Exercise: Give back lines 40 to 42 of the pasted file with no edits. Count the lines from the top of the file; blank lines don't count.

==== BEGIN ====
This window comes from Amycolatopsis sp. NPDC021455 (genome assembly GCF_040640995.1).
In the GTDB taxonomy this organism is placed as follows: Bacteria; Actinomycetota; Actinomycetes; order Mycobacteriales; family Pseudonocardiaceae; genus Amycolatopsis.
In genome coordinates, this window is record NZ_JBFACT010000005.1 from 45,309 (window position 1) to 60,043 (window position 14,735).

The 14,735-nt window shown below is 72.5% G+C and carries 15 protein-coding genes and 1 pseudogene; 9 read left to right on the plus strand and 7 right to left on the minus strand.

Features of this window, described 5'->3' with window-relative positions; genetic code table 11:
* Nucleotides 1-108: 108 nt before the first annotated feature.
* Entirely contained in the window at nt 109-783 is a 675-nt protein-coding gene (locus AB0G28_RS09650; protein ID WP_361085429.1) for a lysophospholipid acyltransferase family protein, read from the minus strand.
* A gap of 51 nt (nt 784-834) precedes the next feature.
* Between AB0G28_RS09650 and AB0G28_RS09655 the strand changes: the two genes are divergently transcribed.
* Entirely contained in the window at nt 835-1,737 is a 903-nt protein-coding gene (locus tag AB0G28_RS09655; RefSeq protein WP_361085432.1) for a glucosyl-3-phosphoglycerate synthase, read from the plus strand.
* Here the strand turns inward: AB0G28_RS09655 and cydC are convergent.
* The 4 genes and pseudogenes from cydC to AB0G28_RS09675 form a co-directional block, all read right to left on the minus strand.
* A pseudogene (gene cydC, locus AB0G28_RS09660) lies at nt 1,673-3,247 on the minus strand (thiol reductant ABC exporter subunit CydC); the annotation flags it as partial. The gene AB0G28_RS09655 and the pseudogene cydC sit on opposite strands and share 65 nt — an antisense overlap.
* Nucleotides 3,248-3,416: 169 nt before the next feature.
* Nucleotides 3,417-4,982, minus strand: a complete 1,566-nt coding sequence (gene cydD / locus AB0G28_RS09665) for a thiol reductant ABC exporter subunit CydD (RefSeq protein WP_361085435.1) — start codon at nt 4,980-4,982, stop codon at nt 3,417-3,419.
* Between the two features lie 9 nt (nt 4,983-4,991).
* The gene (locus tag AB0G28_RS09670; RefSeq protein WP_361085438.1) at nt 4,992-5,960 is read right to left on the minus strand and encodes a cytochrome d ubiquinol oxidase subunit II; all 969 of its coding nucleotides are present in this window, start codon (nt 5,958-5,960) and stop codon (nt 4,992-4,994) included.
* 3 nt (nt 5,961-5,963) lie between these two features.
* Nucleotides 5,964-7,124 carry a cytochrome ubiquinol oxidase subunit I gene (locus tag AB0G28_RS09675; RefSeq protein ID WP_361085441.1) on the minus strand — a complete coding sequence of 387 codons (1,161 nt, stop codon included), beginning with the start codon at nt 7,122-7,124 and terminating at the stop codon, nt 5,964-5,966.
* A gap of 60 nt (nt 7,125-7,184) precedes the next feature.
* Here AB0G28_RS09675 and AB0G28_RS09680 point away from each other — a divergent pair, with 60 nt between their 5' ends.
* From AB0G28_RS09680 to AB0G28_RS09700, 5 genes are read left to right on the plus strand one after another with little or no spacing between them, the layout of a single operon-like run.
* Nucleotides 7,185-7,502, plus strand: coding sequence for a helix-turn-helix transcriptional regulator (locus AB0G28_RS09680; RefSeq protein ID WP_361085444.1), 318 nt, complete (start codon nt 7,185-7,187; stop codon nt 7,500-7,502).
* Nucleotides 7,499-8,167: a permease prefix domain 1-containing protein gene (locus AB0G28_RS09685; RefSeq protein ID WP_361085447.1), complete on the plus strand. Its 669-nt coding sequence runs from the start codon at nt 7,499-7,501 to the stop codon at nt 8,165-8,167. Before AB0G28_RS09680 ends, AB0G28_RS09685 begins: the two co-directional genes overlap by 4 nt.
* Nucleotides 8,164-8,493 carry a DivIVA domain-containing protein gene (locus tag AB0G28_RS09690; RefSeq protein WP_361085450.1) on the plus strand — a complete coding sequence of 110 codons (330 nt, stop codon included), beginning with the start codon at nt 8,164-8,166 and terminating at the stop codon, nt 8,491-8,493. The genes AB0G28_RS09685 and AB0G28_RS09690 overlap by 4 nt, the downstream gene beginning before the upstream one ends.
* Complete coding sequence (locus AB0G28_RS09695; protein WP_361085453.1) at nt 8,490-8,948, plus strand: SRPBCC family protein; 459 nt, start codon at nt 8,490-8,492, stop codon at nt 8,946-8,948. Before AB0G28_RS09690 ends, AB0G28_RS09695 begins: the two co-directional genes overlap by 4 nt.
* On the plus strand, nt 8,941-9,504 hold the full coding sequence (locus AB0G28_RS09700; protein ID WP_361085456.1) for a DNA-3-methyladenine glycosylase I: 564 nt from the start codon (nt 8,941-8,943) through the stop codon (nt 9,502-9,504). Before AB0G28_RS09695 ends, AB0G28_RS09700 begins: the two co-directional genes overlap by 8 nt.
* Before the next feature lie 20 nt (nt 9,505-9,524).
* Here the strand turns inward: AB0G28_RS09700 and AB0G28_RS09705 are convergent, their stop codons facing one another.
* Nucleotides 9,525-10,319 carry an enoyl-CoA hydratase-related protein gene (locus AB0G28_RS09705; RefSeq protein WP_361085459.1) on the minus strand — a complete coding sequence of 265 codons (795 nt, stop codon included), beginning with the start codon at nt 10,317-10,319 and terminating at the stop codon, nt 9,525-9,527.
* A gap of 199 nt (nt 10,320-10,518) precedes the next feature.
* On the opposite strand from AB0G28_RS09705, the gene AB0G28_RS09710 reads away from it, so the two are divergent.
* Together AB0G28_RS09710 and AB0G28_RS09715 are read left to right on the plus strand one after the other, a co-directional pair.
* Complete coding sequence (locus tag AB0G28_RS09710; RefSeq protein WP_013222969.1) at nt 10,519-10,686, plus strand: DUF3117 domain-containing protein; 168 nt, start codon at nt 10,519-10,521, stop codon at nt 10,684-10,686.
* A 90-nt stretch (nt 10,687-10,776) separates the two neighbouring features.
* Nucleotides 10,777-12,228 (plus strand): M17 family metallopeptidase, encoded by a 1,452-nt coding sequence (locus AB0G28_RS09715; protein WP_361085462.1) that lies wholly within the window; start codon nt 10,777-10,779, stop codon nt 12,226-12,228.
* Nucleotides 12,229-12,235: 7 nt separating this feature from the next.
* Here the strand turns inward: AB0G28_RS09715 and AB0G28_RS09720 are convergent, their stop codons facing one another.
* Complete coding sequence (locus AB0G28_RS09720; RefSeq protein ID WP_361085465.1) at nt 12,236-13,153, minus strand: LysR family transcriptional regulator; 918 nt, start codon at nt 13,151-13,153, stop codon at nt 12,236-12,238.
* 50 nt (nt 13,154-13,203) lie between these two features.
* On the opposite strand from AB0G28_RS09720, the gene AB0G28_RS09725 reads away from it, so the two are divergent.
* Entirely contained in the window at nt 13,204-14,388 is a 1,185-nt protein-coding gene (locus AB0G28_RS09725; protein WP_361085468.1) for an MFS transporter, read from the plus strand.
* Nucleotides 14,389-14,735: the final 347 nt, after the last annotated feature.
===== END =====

* 50 nt (nt 13,154-13,203) lie between these two features.
* On the opposite strand from AB0G28_RS09720, the gene AB0G28_RS09725 reads away from it, so the two are divergent.
* Entirely contained in the window at nt 13,204-14,388 is a 1,185-nt protein-coding gene (locus AB0G28_RS09725; protein WP_361085468.1) for an MFS transporter, read from the plus strand.